Immunopathology of Atopic and Nonatopic Asthma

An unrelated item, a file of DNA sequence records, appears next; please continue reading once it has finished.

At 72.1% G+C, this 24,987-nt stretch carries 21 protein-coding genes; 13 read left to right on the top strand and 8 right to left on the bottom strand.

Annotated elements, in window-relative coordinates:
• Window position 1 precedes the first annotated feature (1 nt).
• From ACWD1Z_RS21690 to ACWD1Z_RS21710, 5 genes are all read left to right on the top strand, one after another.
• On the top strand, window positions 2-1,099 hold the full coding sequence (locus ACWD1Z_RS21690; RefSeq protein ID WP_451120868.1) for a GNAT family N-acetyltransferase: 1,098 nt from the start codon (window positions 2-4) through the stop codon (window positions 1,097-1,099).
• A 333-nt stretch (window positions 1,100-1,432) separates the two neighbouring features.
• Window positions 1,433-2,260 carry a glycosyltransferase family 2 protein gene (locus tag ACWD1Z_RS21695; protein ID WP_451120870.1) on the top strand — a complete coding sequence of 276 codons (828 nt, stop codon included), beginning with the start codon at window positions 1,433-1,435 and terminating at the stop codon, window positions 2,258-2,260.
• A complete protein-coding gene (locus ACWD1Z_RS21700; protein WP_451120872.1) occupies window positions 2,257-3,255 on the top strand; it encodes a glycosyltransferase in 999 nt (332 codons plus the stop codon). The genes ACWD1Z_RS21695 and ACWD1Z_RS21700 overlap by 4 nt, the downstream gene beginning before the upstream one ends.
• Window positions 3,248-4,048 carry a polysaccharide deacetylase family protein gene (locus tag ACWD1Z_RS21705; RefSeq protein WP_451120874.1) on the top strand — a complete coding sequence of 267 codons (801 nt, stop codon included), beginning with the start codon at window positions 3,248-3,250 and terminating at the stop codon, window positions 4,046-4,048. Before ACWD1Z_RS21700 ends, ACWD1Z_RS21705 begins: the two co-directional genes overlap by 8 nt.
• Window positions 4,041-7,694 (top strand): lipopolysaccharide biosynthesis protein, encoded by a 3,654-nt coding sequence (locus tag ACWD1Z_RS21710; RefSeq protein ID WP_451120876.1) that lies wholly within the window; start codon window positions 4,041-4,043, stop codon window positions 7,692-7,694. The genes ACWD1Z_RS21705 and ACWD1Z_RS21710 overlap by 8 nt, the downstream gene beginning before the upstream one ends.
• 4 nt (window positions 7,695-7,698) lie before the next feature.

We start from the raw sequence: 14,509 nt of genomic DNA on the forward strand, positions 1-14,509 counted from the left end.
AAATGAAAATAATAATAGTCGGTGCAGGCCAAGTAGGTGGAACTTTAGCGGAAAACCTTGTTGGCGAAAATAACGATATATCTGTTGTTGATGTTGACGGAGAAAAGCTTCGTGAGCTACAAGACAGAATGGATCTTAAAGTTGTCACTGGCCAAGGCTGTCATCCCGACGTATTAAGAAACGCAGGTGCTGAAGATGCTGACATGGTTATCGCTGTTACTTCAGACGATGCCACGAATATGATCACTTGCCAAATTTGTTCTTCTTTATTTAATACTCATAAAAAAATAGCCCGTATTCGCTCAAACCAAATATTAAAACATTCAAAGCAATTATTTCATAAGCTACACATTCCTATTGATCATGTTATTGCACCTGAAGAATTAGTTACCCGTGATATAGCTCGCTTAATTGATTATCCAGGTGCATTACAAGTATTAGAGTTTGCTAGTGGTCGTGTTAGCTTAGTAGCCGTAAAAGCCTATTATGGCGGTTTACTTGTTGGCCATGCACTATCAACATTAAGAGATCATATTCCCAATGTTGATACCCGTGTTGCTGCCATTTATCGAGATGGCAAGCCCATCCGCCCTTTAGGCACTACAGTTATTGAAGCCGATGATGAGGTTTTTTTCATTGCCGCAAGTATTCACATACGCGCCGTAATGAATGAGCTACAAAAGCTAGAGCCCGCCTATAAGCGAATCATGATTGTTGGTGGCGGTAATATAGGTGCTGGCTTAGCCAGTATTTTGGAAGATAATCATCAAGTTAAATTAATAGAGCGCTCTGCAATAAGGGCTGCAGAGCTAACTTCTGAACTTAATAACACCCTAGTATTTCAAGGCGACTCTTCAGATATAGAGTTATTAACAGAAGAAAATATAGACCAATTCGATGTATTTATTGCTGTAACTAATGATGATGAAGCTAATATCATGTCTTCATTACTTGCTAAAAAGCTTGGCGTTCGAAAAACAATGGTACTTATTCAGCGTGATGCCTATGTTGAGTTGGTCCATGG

Atopy is a disorder characterized by sustained, inappropriate IgE responses to common environmental antigens (‘‘allergens’’) encountered at mucosal surfaces (1). Atopy is a very common feature in asthmatics: atopic asthma is characterized by in¢ltration of the bronchial mucosa with eosinophils and Th2-type cells, circulating speci¢c IgE antibodies and positive skin tests to common aeroallergens, and airway hyperresponsiveness (2).Stimulationof IgE synthesis by B cells andmobilization of eosinophils is believed to be driven by a complex network of cytokines and chemokines, including interleukin-4 (IL-4) and IL-5 (3). Since Rackeman’s clinical classi¢cation of asthma, it has been widely accepted that a subgroup of asthmatic patients are not demonstrably atopicthe ‘‘intrinsic’’ variant of the disease (4). Intrinsic asthmatics show negative skin tests and there is no history of allergy (4,5). Furthermore, serum total IgE concentrations arewithin the normal range and there is no evidence of speci¢c IgE antibodies directed against common allergens (5). These patients are usually older than their allergic counterparts and have onset of symptoms in later life, often with a more severe clinical course (4,5). There is a preponderance of females, and the association of nasal polyps and aspirin sensitivity occursmore frequently in the nonatopic formof the disease (4,5).Whereas some authors suggest that around 10% of asthmatics have the intrinsic form of the disease, the Swiss SAPALDIA survey (8357 adults, 18^60 years old) found that one-third of total asthmatics were nonallergic (intrinsic) (6).